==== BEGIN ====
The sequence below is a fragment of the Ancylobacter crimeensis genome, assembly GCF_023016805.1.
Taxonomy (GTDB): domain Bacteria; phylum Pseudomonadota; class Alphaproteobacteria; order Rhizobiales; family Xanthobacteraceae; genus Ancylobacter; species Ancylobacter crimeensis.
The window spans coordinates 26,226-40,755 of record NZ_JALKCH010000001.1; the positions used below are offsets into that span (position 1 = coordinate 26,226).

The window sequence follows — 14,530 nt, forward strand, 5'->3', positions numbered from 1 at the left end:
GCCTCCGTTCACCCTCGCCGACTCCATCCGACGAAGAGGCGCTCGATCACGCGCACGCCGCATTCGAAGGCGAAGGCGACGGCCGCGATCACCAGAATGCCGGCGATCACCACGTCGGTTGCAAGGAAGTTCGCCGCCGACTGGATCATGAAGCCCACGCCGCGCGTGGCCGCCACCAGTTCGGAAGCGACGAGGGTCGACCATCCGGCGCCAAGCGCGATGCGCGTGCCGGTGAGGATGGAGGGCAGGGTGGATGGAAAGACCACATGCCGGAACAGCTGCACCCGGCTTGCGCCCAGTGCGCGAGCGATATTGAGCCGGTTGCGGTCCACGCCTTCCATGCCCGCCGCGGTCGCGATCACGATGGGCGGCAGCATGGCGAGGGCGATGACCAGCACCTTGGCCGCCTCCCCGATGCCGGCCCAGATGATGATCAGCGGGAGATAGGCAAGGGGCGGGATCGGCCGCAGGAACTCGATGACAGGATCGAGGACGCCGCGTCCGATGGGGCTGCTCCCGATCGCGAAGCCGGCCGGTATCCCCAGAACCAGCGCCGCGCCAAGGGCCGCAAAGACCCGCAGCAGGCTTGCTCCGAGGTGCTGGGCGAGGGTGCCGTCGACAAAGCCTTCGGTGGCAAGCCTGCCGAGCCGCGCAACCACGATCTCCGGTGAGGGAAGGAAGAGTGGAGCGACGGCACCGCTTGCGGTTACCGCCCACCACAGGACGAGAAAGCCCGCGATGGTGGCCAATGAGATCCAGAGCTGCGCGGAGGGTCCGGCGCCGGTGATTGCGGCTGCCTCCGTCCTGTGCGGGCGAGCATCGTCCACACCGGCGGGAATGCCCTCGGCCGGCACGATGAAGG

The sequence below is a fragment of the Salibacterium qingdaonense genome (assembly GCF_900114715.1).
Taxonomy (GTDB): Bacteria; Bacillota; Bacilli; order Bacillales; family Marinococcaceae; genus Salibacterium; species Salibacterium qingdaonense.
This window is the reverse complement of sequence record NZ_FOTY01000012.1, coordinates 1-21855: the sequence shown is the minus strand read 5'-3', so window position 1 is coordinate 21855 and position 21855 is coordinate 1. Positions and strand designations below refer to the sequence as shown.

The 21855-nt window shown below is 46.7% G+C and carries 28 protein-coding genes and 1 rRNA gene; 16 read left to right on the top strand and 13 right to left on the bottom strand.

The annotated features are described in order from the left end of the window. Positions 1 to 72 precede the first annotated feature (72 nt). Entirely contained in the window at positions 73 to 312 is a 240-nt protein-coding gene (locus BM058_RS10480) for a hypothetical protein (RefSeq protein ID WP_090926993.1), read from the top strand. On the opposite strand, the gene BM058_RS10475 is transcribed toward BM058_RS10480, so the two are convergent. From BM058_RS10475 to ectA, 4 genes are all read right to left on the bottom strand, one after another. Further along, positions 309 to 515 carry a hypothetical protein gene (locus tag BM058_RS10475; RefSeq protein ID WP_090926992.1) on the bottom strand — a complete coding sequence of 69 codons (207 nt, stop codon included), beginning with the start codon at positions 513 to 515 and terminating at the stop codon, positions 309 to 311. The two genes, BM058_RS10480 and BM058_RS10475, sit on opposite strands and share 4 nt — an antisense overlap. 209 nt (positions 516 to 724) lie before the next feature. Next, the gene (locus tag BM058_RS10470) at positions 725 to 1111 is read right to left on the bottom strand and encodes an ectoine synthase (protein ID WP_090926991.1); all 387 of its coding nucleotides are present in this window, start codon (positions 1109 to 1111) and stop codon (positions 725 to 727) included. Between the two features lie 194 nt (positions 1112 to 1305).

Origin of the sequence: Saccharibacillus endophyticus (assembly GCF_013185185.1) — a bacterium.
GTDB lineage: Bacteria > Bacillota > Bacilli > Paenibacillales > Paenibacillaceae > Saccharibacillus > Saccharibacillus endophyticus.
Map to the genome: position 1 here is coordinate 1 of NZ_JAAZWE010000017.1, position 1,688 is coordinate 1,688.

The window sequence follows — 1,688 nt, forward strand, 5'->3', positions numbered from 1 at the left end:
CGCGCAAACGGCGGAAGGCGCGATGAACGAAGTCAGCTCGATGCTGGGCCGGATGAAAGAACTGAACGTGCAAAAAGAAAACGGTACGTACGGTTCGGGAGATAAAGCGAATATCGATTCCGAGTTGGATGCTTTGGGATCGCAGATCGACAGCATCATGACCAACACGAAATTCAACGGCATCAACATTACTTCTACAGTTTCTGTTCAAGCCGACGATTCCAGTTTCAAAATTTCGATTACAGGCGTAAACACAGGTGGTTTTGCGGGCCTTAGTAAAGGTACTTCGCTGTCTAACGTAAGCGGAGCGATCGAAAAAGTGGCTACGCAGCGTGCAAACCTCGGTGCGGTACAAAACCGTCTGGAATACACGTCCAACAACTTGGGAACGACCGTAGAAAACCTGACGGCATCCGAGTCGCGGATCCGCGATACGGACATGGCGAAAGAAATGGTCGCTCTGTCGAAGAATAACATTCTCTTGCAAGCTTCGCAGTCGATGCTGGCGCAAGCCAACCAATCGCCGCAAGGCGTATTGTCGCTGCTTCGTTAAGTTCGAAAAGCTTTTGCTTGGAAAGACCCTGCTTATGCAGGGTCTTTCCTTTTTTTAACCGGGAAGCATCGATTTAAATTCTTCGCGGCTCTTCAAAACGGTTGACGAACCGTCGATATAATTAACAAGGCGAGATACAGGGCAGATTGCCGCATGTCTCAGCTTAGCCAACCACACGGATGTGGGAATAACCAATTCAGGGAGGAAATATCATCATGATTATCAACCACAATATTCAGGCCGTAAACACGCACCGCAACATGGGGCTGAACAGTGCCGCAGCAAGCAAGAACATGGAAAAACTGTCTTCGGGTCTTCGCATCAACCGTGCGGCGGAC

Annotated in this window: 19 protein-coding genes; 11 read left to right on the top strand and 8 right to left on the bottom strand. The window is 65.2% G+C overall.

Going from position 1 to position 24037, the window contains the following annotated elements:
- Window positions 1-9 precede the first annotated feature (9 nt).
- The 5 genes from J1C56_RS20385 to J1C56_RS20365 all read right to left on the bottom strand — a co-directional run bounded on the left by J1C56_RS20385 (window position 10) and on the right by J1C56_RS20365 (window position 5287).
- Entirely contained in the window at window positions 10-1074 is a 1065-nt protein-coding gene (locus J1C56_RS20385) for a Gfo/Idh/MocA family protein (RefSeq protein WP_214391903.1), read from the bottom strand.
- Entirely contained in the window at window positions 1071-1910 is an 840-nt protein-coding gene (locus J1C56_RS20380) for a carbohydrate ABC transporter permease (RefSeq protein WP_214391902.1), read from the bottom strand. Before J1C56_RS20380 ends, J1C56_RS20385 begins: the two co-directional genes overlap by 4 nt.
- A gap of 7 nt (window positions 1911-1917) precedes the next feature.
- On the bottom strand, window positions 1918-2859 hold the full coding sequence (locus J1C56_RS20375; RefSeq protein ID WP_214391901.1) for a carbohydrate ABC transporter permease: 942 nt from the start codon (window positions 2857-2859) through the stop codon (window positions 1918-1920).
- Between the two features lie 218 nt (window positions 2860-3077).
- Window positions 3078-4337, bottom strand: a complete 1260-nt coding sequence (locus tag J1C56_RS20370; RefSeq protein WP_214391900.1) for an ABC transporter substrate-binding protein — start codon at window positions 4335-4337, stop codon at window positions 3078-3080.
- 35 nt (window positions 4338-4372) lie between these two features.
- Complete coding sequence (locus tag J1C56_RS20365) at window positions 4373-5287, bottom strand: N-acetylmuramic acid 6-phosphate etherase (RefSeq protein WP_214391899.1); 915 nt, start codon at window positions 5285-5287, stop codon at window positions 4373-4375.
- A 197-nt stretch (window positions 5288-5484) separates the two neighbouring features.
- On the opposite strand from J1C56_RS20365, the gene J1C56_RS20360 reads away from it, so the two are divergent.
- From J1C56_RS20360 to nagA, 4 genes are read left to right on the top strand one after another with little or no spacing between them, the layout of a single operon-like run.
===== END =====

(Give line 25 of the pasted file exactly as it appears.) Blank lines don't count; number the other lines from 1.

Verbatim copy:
- Window positions 3078-4337, bottom strand: a complete 1260-nt coding sequence (locus tag J1C56_RS20370; RefSeq protein WP_214391900.1) for an ABC transporter substrate-binding protein — start codon at window positions 4335-4337, stop codon at window positions 3078-3080.